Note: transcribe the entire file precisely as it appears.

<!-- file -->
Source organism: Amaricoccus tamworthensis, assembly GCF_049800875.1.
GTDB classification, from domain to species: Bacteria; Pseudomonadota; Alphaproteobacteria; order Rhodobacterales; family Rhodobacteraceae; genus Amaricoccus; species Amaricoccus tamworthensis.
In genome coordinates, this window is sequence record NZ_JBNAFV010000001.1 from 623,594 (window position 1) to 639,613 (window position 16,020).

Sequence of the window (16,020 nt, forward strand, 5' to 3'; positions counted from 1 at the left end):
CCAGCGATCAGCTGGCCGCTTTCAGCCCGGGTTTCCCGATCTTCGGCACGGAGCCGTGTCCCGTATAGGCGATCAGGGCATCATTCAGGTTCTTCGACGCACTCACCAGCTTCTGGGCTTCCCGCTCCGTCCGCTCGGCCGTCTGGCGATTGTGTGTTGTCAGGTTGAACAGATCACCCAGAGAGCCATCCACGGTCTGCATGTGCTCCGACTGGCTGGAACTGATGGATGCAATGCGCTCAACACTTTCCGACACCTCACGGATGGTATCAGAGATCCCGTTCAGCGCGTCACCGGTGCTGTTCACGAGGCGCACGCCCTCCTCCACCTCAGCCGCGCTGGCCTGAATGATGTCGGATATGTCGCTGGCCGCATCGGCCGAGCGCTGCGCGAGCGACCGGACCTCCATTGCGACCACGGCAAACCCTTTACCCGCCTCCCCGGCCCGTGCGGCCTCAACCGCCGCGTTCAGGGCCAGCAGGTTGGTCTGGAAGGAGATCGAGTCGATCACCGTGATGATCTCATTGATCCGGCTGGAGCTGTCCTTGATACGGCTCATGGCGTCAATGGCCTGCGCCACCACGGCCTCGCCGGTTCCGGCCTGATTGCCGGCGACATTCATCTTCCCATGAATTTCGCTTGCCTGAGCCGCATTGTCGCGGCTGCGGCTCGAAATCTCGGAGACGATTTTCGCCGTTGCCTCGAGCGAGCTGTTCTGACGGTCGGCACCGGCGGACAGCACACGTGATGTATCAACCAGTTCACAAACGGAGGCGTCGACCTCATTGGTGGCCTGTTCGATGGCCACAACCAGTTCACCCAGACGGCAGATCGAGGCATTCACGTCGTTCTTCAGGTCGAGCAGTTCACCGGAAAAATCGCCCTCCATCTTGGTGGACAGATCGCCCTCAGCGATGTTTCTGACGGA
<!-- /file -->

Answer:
Source organism: Amaricoccus tamworthensis, assembly GCF_049800875.1.
GTDB classification, from domain to species: Bacteria; Pseudomonadota; Alphaproteobacteria; order Rhodobacterales; family Rhodobacteraceae; genus Amaricoccus; species Amaricoccus tamworthensis.
In genome coordinates, this window is sequence record NZ_JBNAFV010000001.1 from 623,594 (window position 1) to 639,613 (window position 16,020).

Sequence of the window (16,020 nt, forward strand, 5' to 3'; positions counted from 1 at the left end):
CCAGCGATCAGCTGGCCGCTTTCAGCCCGGGTTTCCCGATCTTCGGCACGGAGCCGTGTCCCGTATAGGCGATCAGGGCATCATTCAGGTTCTTCGACGCACTCACCAGCTTCTGGGCTTCCCGCTCCGTCCGCTCGGCCGTCTGGCGATTGTGTGTTGTCAGGTTGAACAGATCACCCAGAGAGCCATCCACGGTCTGCATGTGCTCCGACTGGCTGGAACTGATGGATGCAATGCGCTCAACACTTTCCGACACCTCACGGATGGTATCAGAGATCCCGTTCAGCGCGTCACCGGTGCTGTTCACGAGGCGCACGCCCTCCTCCACCTCAGCCGCGCTGGCCTGAATGATGTCGGATATGTCGCTGGCCGCATCGGCCGAGCGCTGCGCGAGCGACCGGACCTCCATTGCGACCACGGCAAACCCTTTACCCGCCTCCCCGGCCCGTGCGGCCTCAACCGCCGCGTTCAGGGCCAGCAGGTTGGTCTGGAAGGAGATCGAGTCGATCACCGTGATGATCTCATTGATCCGGCTGGAGCTGTCCTTGATACGGCTCATGGCGTCAATGGCCTGCGCCACCACGGCCTCGCCGGTTCCGGCCTGATTGCCGGCGACATTCATCTTCCCATGAATTTCGCTTGCCTGAGCCGCATTGTCGCGGCTGCGGCTCGAAATCTCGGAGACGATTTTCGCCGTTGCCTCGAGCGAGCTGTTCTGACGGTCGGCACCGGCGGACAGCACACGTGATGTATCAACCAGTTCACAAACGGAGGCGTCGACCTCATTGGTGGCCTGTTCGATGGCCACAACCAGTTCACCCAGACGGCAGATCGAGGCATTCACGTCGTTCTTCAGGTCGAGCAGTTCACCGGAAAAATCGCCCTCCATCTTGGTGGACAGATCGCCCTCAGCGATGTTTCTGACGGA